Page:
what state are you in?
there's all sorts of links , and your state court rules of civil procedure on how to enforce a judgment
I'm in PA and yes how to enforce a judgment, but in order to serve a levy on a bank you must know what bank. And that is the reason for Chexsystems
You can have the sheriff serve the debtor with a notice of a debtor's examination. In a debtor's exam, you can ask the debtor what type of property he owns, where that property is located and whether or not the debtor has a job. Your county courthouse will have more information about this exam and the necessary forms.
Step 1 to collect a judgment in Pennsylvania is to file the judgment IN EACH COUNTY where the debtor resides or owns real property. Real property means a house or land.
Judgments in Pennsylvania act as an automatic lien against real property. This means that the debtor cannot sell their property without satisfying the judgment first. These judgment liens on property are valid for twenty (20) years.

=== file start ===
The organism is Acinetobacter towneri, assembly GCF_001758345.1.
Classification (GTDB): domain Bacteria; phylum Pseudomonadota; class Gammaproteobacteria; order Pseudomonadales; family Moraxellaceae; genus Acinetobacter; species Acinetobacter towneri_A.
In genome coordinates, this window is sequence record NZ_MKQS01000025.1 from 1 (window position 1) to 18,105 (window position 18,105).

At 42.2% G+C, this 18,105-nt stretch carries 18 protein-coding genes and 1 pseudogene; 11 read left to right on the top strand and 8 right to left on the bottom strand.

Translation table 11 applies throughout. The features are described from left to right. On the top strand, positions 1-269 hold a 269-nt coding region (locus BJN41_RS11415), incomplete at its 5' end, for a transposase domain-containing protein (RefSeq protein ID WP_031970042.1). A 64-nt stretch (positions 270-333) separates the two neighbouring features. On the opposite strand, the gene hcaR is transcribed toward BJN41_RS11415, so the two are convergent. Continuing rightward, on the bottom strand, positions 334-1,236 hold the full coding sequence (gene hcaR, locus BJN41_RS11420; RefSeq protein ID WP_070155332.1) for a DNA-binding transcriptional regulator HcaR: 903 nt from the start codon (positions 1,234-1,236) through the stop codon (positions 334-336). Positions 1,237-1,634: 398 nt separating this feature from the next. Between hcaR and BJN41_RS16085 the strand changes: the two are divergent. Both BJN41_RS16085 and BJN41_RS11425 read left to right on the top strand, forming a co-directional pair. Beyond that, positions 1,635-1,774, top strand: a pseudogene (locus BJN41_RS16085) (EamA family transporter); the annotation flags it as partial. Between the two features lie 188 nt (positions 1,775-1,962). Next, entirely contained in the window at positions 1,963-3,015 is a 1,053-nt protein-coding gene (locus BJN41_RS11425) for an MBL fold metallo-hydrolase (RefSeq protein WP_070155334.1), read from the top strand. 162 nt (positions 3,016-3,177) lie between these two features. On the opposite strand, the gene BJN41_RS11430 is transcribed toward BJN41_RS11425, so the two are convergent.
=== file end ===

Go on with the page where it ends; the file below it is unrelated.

Although a judgment may act as a lien against real property for twenty (20) years, you cannot seek to execute on your judgment unless it is revived every five (5) years.
Also, be careful about magistrate judgments. Magistrate judgments are not always identified by credit reporting agencies and will often not show on credit reports. Thus, you may have a judgment that is NOT acting as a lien.
If you have a magistrate judgment, you should always file the judgment with the county courts where the debtor resides or owns property.
Step 2 to collect a judgment is to praecipe for a writ of execution.
Once the judgment is filed, you can ask the department of court records to issue a “Writ of Execution”. This writ of execution is then taken to the sheriff’s office. The writ authorizes the sheriff’s office to take certain action to collect the monies against the debtor.
These actions consist primarily of:
- Seizing a bank account;
- Selling personal assets, and/or vehicles; and
- Selling a house, land or real property.